A former White House ethics lawyer says staffers on Pence’s crusade against a Democratic senator could violate ethics laws

  • Vice President Mike Pence launched a tirade against Democratic Sen. Joe Manchin for his vote against the Republican tax bill last year.
  • Some of Pence’s staffers tweeted the #JoeVotedNo hashtag at Manchin from their official White House Twitter accounts.
  • Former White House ethics lawyer Richard Painter said the staffers could have potentially violated the Hatch Act, which separates political activity from official government business.
  • The vice president’s office rejected such notions, noting that they were spreading the message of the tax law as it is just beginning to take effect.

Staff members of Vice President Mike Pence may have violated the law that separates political activities from official government business, according to a former White House chief ethics lawyer.

Pence went after West Virginia Sen. Joe Manchin on Wednesday afternoon for voting against the landmark tax reform law signed by President Donald Trump last year.

“I was in WV a few months ago & I spoke to the WV Chamber of Commerce,” Pence wrote on Twitter. “@Sen_JoeManchin was there – & I looked him in the eye and I told him, ‘Joe, the people of the Mountain State are counting on you,’ so let’s ‘get this tax cut done together.’ But #JoeVotedNo.”

[email protected]_JoeManchin is going to keep voting against West Virginia & I think Chuck Schumer & Nancy Pelosi are pretty happy w/ the way he votes,” Pence wrote in another tweet. “But WV needs to let him know that they EXPECT BETTER & they need to let Joe know that WEST VIRGINIA DESERVES BETTER. #JoeVotedNo.”

Pence added several more tweets using the same #JoeVotedNo hashtag and railed against the Democratic senator during a rally later that evening.

“The truth is, they voted to give West Virginia workers a raise,” Pence said. “But the same can’t be said of your other senator. People of the Mountain State, you deserve to know, when it came to cutting your taxes, Joe voted no.”

Manchin, who intends to run for reelection in 2018, responded in a statement later Thursday night, saying “The Vice President’s comments are exactly why Washington Sucks.”

Political groups like the National Republican Senatorial Committee and the Mitch McConnell-aligned Senate Leadership Fund parroted he #JoeVotedNo slogan, as did two of Pence’s staffers employed by the Office of the Vice President using their official White House Twitter accounts.

Pence’s press secretary Alyssa Farah wrote on Twitter, “[email protected] thanks @SenCapito for her leadership & support of the President’s tax cuts bill. ‘She put West Virginians first’ – & reminds the audience @Sen_JoeManchin voted no. #JoeVotedNo.”

Jarrod Agen, Pence’s deputy chief of staff and communications director, tweeted the same #JoeVotedNo slogan while linking to an article recapping the vice president’s tirade against Manchin.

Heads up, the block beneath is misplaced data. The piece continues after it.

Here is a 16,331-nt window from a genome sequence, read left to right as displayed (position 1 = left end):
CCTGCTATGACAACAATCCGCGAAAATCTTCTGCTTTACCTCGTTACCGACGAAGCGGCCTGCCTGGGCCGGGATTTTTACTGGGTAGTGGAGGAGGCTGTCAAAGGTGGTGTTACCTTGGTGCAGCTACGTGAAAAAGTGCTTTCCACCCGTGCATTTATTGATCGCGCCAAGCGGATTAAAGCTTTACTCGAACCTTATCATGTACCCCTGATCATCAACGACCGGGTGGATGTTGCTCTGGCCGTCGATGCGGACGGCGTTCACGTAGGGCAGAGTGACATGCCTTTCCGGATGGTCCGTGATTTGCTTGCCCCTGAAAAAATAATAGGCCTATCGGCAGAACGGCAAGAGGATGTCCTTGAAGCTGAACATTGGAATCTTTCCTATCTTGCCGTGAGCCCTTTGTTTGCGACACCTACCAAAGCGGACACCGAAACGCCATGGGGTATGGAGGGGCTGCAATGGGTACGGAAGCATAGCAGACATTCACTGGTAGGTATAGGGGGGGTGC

The tweets from official White House accounts could constitute Hatch Act violations

But using their official White House Twitter accounts was a mistake and potentially illegal, according to Richard Painter, who served as the White House chief ethics lawyer under President George W. Bush.

“If they want to use a personal capacity account or an RNC account, they can endorse whatever candidate they want. They can trash the Democrat all they want to do,” Painter told Business Insider in a telephone interview. “But they cannot use official capacity accounts to attack a candidate as a candidate.”

While the political action committees repeating Pence’s slogan is out of Pence’s staffers’ control, Painter’s main point was that going after Manchin for his past voting record on a bill that is already law is inherently political.

“First of all, the bill is already the law,” he said. “So the fact that he voted ‘no’ is only really relevant for political purposes, right – to defeat him in an election.

“So there’s no official capacity reason for anyone to be talking about how Joe voted,” Painter added. “If it were last October or November, you could have an official reason to have an official hashtag ‘Joe should vote yes’ or ‘Joe should not vote no.’ But the point is it’s now the law – the tax plan. So it’s clearly, #JoeVotedNo is a political hashtag. There’s no way you can get around that. There’s no official reason to have it.”

In an email statement, Farah wrote, “It is absolutely ridiculous to suggest that it violates the Hatch Act to merely state how a sitting U.S. Senator voted on a piece of legislation that’s still going into effect.”

“Richard Painter is well aware of this, but that hasn’t stopped his pattern of launching unfounded attacks on anyone affiliated with the Trump Administration to get booked on cable news,” Farah added. “Senator Manchin voted against tax cuts for West Virginians and we’ll continue to highlight how President Trump’s pro-growth policy agenda is helping hardworking Americans across the country.”

In addition, an administration official confirmed that both Farah and Agen are commissioned officers, which exempts them from certain areas of the Hatch Act. Commissioned officers can engage in broad policy discussion with certain political action groups, including the National Republican Senatorial Committee and the Republican National Committee.

The Office of the Special Counsel has yet to receive a formal complaint on Pence or his staff going after Manchin, according to a spokesperson.